Depends on how you look at it. There's a particular school of thought I like to follow. The question is not "What is it?" but "What's the methodology?". If we're hopping the timeline via Tardis, genetic ability, or a souped up DeLorean... then we're talking SciFi.
But if spells, ancient beings, artifacts, or other forms of wizardry are employed... Fantasy. However, the lines tend to get blurred more often than not with both Fantasy geeks and SciFi nerds clamoring for control of the genre.
Either way that does not change the fact that Time Travel books are freaking awesome and should be part of any bookavore's diet.
Time Loops, Slips, and Paradoxes: What's what?
When approaching a time travel theme, authors have so many to choose from. But what are the different angles they can take? What's the difference?
First, time loops. Books with time loops are rather interesting. This is where the character's repeatedly experience the same time period. Many times with the hopes of escaping via some redeemable action or changing the way events are to unfold. Remember that Bill Murray movie Groundhog Day? Time loop.
Next up: Time slips. What are time slips? This is where the character travels through time often unexpectedly for an indeterminate amount of time. Books about time machines often times are NOT time slips. Time machines normally allow for a controlled venture throughout the timeline with a destination both in space and time predetermined. However, time slips occur due to seemingly random events and are either corrected by another seemingly random event. Or the character is just stuck and must learn to get by. Oh well.
Lastly, everybody loves a good time paradox. Time paradoxes are really neat stuff. This is when a character travels through time (normally to the past) to change an event and alter the future. These are primarily disruptive events and even have their own classification of paradox known as The Grandfather Paradox. Pretty much... What would happen if you went back in time and killed your own grandparents? Sorry Grandma.
The Butterfly Effect
Not all time travel is just based purely on science fiction (or fantasy), but on some real world magic.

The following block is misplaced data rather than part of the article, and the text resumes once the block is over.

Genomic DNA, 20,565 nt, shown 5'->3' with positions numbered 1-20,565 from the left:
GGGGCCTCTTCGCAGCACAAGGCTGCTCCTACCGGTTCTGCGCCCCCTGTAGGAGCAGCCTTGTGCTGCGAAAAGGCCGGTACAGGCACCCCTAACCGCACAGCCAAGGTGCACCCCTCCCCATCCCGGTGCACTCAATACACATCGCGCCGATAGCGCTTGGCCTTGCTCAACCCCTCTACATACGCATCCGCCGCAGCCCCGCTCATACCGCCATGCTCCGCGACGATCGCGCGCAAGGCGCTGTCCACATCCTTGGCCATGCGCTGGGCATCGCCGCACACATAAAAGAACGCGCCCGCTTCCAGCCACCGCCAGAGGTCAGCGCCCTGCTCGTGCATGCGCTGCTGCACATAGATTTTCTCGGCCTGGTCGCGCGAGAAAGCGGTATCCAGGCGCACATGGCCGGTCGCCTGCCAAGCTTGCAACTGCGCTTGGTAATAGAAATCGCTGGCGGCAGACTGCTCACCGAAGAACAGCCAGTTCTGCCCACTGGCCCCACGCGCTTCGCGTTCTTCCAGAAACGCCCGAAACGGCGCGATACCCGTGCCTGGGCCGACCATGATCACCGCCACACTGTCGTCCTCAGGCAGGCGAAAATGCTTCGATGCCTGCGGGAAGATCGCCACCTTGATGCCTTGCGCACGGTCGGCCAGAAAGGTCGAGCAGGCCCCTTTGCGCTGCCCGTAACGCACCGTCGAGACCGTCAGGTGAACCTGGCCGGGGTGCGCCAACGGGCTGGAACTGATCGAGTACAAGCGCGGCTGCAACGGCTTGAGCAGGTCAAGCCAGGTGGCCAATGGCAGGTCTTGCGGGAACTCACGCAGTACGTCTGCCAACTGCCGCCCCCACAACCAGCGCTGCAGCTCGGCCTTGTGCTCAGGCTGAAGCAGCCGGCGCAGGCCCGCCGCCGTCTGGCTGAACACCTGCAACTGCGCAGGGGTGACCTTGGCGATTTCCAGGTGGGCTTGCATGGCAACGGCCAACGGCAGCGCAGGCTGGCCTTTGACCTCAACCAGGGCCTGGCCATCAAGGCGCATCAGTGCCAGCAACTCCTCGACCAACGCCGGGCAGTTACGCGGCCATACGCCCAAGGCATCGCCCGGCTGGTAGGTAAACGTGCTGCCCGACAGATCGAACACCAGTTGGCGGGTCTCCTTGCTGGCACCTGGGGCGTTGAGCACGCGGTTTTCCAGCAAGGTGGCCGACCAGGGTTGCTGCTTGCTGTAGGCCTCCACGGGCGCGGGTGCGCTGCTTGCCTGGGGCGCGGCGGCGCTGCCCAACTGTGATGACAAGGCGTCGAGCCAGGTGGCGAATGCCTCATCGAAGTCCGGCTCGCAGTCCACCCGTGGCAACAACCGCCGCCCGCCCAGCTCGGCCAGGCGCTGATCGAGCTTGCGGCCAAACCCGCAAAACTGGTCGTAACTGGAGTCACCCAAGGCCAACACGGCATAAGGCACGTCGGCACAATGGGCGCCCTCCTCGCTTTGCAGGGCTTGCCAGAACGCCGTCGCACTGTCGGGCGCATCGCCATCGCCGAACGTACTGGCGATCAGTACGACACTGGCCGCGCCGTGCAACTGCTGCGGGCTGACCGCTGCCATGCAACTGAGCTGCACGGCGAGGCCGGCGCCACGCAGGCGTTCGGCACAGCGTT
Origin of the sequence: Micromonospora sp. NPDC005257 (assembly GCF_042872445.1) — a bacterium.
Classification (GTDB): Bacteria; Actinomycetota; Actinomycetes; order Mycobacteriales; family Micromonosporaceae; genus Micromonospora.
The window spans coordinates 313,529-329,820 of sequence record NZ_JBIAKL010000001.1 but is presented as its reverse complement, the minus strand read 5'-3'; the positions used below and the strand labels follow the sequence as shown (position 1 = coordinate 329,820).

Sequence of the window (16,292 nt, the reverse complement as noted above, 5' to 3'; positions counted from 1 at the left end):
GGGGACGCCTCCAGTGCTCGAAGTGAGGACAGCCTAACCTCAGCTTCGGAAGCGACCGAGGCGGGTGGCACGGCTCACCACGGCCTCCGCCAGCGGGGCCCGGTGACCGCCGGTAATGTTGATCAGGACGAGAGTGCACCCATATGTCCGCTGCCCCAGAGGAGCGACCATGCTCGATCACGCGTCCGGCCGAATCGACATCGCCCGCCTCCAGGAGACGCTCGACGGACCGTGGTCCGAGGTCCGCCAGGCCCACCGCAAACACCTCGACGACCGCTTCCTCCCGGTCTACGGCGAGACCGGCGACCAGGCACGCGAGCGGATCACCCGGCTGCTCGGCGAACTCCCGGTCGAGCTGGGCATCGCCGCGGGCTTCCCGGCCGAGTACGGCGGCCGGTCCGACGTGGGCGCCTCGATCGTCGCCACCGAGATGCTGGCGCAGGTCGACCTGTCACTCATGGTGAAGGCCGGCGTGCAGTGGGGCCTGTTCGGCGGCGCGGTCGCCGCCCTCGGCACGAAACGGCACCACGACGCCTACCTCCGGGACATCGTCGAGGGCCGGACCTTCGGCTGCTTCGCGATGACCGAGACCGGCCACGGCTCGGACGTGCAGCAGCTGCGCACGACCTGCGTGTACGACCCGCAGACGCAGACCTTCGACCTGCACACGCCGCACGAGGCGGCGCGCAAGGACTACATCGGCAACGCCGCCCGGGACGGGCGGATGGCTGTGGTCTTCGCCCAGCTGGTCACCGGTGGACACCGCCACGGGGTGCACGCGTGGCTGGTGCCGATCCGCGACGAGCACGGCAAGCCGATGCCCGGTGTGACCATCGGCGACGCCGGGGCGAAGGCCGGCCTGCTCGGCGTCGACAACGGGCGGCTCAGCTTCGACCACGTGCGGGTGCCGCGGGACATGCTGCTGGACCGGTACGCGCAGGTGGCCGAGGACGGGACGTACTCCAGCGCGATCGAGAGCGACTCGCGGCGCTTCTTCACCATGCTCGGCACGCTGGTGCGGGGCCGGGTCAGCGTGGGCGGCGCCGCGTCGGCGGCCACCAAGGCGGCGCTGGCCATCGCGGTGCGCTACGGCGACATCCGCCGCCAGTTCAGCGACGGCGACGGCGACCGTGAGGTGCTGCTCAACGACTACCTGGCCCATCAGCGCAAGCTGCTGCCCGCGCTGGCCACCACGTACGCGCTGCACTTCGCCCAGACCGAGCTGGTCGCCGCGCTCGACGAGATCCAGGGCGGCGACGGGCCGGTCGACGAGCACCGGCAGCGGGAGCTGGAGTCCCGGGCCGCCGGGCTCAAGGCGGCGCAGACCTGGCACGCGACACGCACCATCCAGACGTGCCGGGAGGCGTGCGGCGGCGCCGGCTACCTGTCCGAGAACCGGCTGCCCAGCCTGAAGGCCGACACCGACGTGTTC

The Butterfly Effect is one often used in time travel stories. Based off of real-life Chaos Theory, the butterfly effect states that even the simplest of actions causes a ripple in time. These ripples then eventually grow into waves which mature into tsunamis.
For instance, if you were to go back in time and kill one locust during the dinosaur days... that may lead to the a mass hunger among certain flying lizards. This could cause those lizards to migrate towards the ocean for food. Which then causes them to evolve to be ocean creatures. That leading to survival after the extinction event. Leading to reptilian creatures to swarm the gene pool. Yadda yadda yadda... Lizard people.
There's actually a movie dedicated to this called (That's right. You guessed it.) The Butterfly Effect starring Ashton Kutcher. But the most notable example of the butterfly effect in science fiction literature is A Sound of Thunder written by SciFi legend Ray Bradbury.
Get These Best SciFi Time Travel Books for Free!
If you are interested in getting some of these science fiction cyberpunk books for free here are two ways in which you can do that:
1. Audible's One Month Free Trial: You can download any two of the time travel books found on this list by signing up for Audible’s free trial. Audible is arguably the best audiobook service on the market. Even if you cancel your trial and decide not to continue with a membership, you can still keep the two books you chose.